Strong outlook for west and south
For the west and south of the country however – where good seasonal conditions continue to fuel strong farm balance sheets – it’s a somewhat different story. Here, the report says, continued strong demand for rural property will maintain robust price growth, albeit on slightly softer trajectory.
The report found that during 2018, the strongest price growth in agricultural land occurred in South Australia (up 29 per cent) and Western Australia (28 per cent).
Demand continued to outstrip available supply in land markets across both states during 2018, driving prices higher, Mr Lefroy said.
“For WA, 2018 was the latest in a string of high-production years, which, alongside record grain prices, fuelled farmer operating profits and confidence. This resulted in strong demand for agricultural land and saw a sustained increase in prices,” he said.
“Looking ahead, land price growth will slow, albeit from a record high in WA and South Australia. We expect liquidity to remain historically low across all regions in these states, irrespective of weather conditions, over the next 18 months. Limited listings of prime farm land will continue to support demand for mid- and low-tier properties, as farmers continue to adjust their focus in search of the best value.”
Tasmania was the only state to record a decline in agricultural land prices in the year to December 31, 2018 (down by two per cent), according to the RFI. However, Mr Lefroy said, this reflected the low availability of top-tier properties in the Tasmanian market.
“That said, growth prospects for Tasmanian agricultural land prices are very firm. We see demand from both large family farms and corporates remaining strong for well-developed, high-quality farms and this will drive prices of land higher at a steady pace, though we expect the number of properties on the market will remain tight for the foreseeable future.”
A special feature in the report on foreign investment found that focussing on land area alone overstates the extent of foreign ownership of ag land.
The report found while 13 per cent of Australian agricultural land by area has some level of foreign ownership interest, that figure reduces to an estimated seven per cent of agricultural land by value.
Foreign investment is heavily weighted towards livestock production, Mr Lefroy said, with the majority of foreign interest in Australian agriculture by area found in that sector. “Pastoral grazing land is however of less value compared with other production types such as cropping and horticulture,” he said.
By commodity type, the report says, foreign investment has the greatest share in Australia’s horticultural industries than other sectors, with foreign interests in this sector at 36 per cent by area and 23 per cent by value. “Foreign and corporate investment, rather than family farms, have tended to be more focused on horticultural production, underpinned by positive outlook in permanent crops and the scale and high capital costs involved in some of the new developments,” Mr Lefroy said.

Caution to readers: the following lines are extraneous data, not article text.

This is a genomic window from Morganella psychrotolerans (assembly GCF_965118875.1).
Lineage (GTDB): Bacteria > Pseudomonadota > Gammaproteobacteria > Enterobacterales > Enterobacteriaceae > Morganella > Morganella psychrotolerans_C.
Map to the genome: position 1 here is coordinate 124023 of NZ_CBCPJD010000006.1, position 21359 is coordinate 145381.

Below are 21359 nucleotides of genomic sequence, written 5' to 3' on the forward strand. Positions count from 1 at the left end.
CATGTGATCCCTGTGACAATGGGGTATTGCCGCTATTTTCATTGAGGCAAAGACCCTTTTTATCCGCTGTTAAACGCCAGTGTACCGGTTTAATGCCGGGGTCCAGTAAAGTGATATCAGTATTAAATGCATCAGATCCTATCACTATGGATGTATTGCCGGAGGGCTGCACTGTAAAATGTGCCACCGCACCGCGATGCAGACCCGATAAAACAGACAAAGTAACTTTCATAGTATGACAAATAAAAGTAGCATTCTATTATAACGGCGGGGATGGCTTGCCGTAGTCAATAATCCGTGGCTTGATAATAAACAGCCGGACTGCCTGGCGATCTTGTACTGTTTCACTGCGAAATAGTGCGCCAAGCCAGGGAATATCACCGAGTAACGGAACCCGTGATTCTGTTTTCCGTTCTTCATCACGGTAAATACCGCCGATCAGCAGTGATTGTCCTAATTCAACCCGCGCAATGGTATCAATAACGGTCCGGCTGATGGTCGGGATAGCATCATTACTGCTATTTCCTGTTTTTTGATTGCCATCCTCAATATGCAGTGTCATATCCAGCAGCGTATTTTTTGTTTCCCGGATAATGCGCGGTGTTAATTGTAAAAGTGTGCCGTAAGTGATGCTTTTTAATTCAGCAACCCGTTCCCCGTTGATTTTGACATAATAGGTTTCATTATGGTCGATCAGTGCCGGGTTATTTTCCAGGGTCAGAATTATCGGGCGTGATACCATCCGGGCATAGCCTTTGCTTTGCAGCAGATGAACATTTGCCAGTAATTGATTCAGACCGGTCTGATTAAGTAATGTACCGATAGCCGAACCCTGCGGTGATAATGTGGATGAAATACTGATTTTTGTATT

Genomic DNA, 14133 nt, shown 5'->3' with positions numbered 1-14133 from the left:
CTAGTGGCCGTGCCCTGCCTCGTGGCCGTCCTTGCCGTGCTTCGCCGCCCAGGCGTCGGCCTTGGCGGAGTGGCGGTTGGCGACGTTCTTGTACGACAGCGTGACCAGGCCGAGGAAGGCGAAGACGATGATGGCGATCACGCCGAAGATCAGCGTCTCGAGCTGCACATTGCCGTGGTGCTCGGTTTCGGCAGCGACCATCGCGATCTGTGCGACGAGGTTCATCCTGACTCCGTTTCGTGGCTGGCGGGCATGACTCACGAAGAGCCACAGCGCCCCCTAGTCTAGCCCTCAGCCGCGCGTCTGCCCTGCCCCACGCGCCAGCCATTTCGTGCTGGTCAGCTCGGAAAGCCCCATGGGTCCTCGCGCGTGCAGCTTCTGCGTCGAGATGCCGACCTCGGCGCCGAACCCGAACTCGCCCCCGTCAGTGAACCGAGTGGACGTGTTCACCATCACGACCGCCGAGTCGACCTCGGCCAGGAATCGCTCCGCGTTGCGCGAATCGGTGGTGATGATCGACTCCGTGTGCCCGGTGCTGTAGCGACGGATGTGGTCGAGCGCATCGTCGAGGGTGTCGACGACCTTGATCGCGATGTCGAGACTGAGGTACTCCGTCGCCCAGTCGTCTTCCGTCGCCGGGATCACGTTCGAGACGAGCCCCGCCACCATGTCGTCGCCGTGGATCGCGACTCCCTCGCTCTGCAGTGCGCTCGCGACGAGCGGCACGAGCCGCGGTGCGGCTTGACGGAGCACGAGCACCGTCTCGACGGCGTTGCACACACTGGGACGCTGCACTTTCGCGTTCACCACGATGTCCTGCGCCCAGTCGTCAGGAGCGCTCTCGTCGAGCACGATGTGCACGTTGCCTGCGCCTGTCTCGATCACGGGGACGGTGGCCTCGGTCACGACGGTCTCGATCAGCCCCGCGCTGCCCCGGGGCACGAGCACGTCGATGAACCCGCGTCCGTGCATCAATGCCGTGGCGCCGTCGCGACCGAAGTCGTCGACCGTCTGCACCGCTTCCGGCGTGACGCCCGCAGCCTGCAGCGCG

By state, Tasmania had the highest proportion of land with foreign interest, by both area and value, the report said.
Ag land versus other asset classes
Agricultural land has appreciated at a faster rate than most other asset classes over the past five years, the Rabobank report says.
“The five-year compound annual rate of return for Australian agricultural land is ahead of most other asset classes, including residential housing prices, the S&P 500 Index and the ASX All Ordinaries,” Mr Lefroy said.
And agricultural land is expected to remain attractive to investors in the medium term.
“Returns aside, investors value the fact the capital return of ag land is not volatile and is generally not correlated with a range of other investments,” he said.
“Looking into the medium term, we also see a number of factors that will support the attractiveness of agricultural land for corporate investors. Larger parcel sizes, which are resulting from ongoing consolidation, will make it simpler for investors to purchase the land they need to meet investment parameters, while technological research and development will make it simpler for investors to replicate management systems across regions.
“In addition, we see the attractiveness of other asset classes to be decreasing relative to ag land, with global and local economic growth slowing and no long-term conclusion to the trade war in sight. While most notably, we don’t expect ag land prices to be impacted by forces pulling local house prices lower.”